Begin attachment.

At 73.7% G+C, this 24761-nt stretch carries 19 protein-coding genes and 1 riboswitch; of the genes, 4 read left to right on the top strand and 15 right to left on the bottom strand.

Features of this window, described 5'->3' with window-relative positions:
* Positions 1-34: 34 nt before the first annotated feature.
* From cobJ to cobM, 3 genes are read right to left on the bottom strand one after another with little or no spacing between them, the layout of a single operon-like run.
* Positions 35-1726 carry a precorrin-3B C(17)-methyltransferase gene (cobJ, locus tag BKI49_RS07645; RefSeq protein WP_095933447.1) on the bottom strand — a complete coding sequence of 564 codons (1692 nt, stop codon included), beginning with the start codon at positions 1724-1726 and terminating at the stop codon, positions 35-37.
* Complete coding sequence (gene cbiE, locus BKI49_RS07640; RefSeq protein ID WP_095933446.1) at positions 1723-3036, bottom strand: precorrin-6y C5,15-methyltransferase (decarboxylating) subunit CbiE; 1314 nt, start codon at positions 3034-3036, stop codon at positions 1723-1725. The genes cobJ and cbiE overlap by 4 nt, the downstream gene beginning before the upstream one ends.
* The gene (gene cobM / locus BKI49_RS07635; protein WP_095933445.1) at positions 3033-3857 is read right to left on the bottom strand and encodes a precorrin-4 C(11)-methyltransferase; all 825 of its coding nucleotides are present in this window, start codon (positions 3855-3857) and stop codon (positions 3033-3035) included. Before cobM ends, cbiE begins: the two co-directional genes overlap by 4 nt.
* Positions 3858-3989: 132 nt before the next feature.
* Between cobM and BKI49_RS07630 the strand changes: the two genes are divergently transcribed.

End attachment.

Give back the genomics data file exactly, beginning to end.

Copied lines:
At 73.7% G+C, this 24761-nt stretch carries 19 protein-coding genes and 1 riboswitch; of the genes, 4 read left to right on the top strand and 15 right to left on the bottom strand.

Features of this window, described 5'->3' with window-relative positions:
* Positions 1-34: 34 nt before the first annotated feature.
* From cobJ to cobM, 3 genes are read right to left on the bottom strand one after another with little or no spacing between them, the layout of a single operon-like run.
* Positions 35-1726 carry a precorrin-3B C(17)-methyltransferase gene (cobJ, locus tag BKI49_RS07645; RefSeq protein WP_095933447.1) on the bottom strand — a complete coding sequence of 564 codons (1692 nt, stop codon included), beginning with the start codon at positions 1724-1726 and terminating at the stop codon, positions 35-37.
* Complete coding sequence (gene cbiE, locus BKI49_RS07640; RefSeq protein ID WP_095933446.1) at positions 1723-3036, bottom strand: precorrin-6y C5,15-methyltransferase (decarboxylating) subunit CbiE; 1314 nt, start codon at positions 3034-3036, stop codon at positions 1723-1725. The genes cobJ and cbiE overlap by 4 nt, the downstream gene beginning before the upstream one ends.
* The gene (gene cobM / locus BKI49_RS07635; protein WP_095933445.1) at positions 3033-3857 is read right to left on the bottom strand and encodes a precorrin-4 C(11)-methyltransferase; all 825 of its coding nucleotides are present in this window, start codon (positions 3855-3857) and stop codon (positions 3033-3035) included. Before cobM ends, cbiE begins: the two co-directional genes overlap by 4 nt.
* Positions 3858-3989: 132 nt before the next feature.
* Between cobM and BKI49_RS07630 the strand changes: the two genes are divergently transcribed.